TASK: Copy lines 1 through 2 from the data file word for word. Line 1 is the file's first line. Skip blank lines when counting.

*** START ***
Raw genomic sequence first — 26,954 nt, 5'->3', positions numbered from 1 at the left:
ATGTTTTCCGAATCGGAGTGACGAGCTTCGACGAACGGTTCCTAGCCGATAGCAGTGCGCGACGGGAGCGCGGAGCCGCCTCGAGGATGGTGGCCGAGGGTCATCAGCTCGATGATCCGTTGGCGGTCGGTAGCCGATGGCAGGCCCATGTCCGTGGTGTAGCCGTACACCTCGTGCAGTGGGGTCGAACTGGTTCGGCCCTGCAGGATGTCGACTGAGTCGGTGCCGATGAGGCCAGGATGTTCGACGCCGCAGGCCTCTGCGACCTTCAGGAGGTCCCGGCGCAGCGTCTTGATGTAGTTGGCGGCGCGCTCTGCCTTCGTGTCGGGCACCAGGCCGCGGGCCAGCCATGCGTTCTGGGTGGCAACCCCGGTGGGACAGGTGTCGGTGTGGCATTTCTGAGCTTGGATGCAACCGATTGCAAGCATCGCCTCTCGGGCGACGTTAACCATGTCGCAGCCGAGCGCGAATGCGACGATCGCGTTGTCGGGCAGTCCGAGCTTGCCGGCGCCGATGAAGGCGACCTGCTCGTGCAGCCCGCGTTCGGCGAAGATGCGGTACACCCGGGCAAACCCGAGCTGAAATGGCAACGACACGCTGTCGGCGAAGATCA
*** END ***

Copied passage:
Raw genomic sequence first — 26,954 nt, 5'->3', positions numbered from 1 at the left:
ATGTTTTCCGAATCGGAGTGACGAGCTTCGACGAACGGTTCCTAGCCGATAGCAGTGCGCGACGGGAGCGCGGAGCCGCCTCGAGGATGGTGGCCGAGGGTCATCAGCTCGATGATCCGTTGGCGGTCGGTAGCCGATGGCAGGCCCATGTCCGTGGTGTAGCCGTACACCTCGTGCAGTGGGGTCGAACTGGTTCGGCCCTGCAGGATGTCGACTGAGTCGGTGCCGATGAGGCCAGGATGTTCGACGCCGCAGGCCTCTGCGACCTTCAGGAGGTCCCGGCGCAGCGTCTTGATGTAGTTGGCGGCGCGCTCTGCCTTCGTGTCGGGCACCAGGCCGCGGGCCAGCCATGCGTTCTGGGTGGCAACCCCGGTGGGACAGGTGTCGGTGTGGCATTTCTGAGCTTGGATGCAACCGATTGCAAGCATCGCCTCTCGGGCGACGTTAACCATGTCGCAGCCGAGCGCGAATGCGACGATCGCGTTGTCGGGCAGTCCGAGCTTGCCGGCGCCGATGAAGGCGACCTGCTCGTGCAGCCCGCGTTCGGCGAAGATGCGGTACACCCGGGCAAACCCGAGCTGAAATGGCAACGACACGCTGTCGGCGAAGATCA